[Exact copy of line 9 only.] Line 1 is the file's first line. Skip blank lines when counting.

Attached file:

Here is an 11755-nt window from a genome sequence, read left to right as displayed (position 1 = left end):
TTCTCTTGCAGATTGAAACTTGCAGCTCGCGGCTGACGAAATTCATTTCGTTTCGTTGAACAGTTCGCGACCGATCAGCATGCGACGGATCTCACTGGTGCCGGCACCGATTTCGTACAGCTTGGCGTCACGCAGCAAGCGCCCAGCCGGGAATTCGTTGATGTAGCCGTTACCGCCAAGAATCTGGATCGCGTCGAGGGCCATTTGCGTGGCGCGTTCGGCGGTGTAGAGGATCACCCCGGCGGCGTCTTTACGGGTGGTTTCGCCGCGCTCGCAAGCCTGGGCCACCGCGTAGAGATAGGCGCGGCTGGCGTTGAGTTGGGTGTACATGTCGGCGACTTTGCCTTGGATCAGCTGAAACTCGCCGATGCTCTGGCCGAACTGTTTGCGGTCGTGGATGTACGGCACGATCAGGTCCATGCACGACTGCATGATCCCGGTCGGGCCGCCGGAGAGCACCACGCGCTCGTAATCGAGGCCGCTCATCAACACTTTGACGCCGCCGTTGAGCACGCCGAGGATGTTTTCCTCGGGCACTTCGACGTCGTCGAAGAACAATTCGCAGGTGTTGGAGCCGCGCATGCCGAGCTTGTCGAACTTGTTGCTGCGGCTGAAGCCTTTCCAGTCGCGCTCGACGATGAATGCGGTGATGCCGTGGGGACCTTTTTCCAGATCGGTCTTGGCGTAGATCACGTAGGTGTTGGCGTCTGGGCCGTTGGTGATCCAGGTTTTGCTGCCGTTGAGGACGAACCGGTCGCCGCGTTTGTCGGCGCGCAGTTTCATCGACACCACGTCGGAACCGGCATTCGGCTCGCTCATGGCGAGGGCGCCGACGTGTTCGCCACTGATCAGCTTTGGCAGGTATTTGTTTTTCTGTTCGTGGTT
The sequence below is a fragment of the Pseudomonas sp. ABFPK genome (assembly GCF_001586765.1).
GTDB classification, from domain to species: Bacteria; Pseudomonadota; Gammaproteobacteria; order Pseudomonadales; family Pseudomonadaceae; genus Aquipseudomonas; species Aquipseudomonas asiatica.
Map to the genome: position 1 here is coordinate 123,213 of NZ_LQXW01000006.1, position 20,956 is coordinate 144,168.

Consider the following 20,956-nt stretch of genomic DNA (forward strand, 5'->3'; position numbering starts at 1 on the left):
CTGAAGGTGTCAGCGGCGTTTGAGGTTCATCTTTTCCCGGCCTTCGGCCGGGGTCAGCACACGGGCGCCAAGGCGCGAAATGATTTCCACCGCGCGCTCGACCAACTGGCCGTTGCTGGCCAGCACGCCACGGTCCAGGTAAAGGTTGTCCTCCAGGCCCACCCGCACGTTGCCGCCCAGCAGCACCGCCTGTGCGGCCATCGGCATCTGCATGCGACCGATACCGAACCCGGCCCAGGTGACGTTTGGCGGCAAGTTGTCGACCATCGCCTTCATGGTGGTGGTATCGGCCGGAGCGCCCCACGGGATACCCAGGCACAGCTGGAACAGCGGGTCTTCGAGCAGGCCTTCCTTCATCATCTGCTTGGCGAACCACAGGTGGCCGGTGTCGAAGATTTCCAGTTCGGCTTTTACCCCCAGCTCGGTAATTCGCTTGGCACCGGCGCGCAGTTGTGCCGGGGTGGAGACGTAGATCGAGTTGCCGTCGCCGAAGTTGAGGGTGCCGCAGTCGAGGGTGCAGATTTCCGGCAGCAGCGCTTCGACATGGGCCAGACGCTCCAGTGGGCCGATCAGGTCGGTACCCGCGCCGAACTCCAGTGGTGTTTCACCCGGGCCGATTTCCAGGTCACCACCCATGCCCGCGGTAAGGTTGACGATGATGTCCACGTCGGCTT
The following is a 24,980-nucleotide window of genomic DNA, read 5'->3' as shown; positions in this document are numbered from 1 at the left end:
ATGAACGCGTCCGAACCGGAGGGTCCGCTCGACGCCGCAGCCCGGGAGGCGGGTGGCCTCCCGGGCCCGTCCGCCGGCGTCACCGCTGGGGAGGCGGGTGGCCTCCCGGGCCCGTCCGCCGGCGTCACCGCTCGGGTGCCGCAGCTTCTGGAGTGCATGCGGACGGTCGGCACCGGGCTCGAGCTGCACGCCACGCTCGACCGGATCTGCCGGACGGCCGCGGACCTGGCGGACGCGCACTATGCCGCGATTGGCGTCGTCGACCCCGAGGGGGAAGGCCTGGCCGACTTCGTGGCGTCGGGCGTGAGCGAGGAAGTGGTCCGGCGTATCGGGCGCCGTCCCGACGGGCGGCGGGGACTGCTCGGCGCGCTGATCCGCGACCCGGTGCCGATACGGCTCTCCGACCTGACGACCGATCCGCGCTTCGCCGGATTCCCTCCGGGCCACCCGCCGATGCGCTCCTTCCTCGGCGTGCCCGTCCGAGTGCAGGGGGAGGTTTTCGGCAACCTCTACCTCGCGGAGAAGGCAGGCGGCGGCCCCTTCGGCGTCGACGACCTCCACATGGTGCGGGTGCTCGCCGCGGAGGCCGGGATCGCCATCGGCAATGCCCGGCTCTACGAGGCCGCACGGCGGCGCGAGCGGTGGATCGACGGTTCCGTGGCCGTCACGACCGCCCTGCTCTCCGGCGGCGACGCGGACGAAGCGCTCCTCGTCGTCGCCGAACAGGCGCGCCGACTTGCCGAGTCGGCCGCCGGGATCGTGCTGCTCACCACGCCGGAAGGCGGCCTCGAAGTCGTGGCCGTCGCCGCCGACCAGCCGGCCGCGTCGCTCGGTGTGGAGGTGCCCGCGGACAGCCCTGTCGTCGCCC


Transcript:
ATGAACGCGTCCGAACCGGAGGGTCCGCTCGACGCCGCAGCCCGGGAGGCGGGTGGCCTCCCGGGCCCGTCCGCCGGCGTCACCGCTGGGGAGGCGGGTGGCCTCCCGGGCCCGTCCGCCGGCGTCACCGCTCGGGTGCCGCAGCTTCTGGAGTGCATGCGGACGGTCGGCACCGGGCTCGAGCTGCACGCCACGCTCGACCGGATCTGCCGGACGGCCGCGGACCTGGCGGACGCGCACTATGCCGCGATTGGCGTCGTCGACCCCGAGGGGGAAGGCCTGGCCGACTTCGTGGCGTCGGGCGTGAGCGAGGAAGTGGTCCGGCGTATCGGGCGCCGTCCCGACGGGCGGCGGGGACTGCTCGGCGCGCTGATCCGCGACCCGGTGCCGATACGGCTCTCCGACCTGACGACCGATCCGCGCTTCGCCGGATTCCCTCCGGGCCACCCGCCGATGCGCTCCTTCCTCGGCGTGCCCGTCCGAGTGCAGGGGGAGGTTTTCGGCAACCTCTACCTCGCGGAGAAGGCAGGCGGCGGCCCCTTCGGCGTCGACGACCTCCACATGGTGCGGGTGCTCGCCGCGGAGGCCGGGATCGCCATCGGCAATGCCCGGCTCTACGAGGCCGCACGGCGGCGCGAGCGGTGGATCGACGGTTCCGTGGCCGTCACGACCGCCCTGCTCTCCGGCGGCGACGCGGACGAAGCGCTCCTCGTCGTCGCCGAACAGGCGCGCCGACTTGCCGAGTCGGCCGCCGGGATCGTGCTGCTCACCACGCCGGAAGGCGGCCTCGAAGTCGTGGCCGTCGCCGCCGACCAGCCGGCCGCGTCGCTCGGTGTGGAGGTGCCCGCGGACAGCCCTGTCGTCGCCC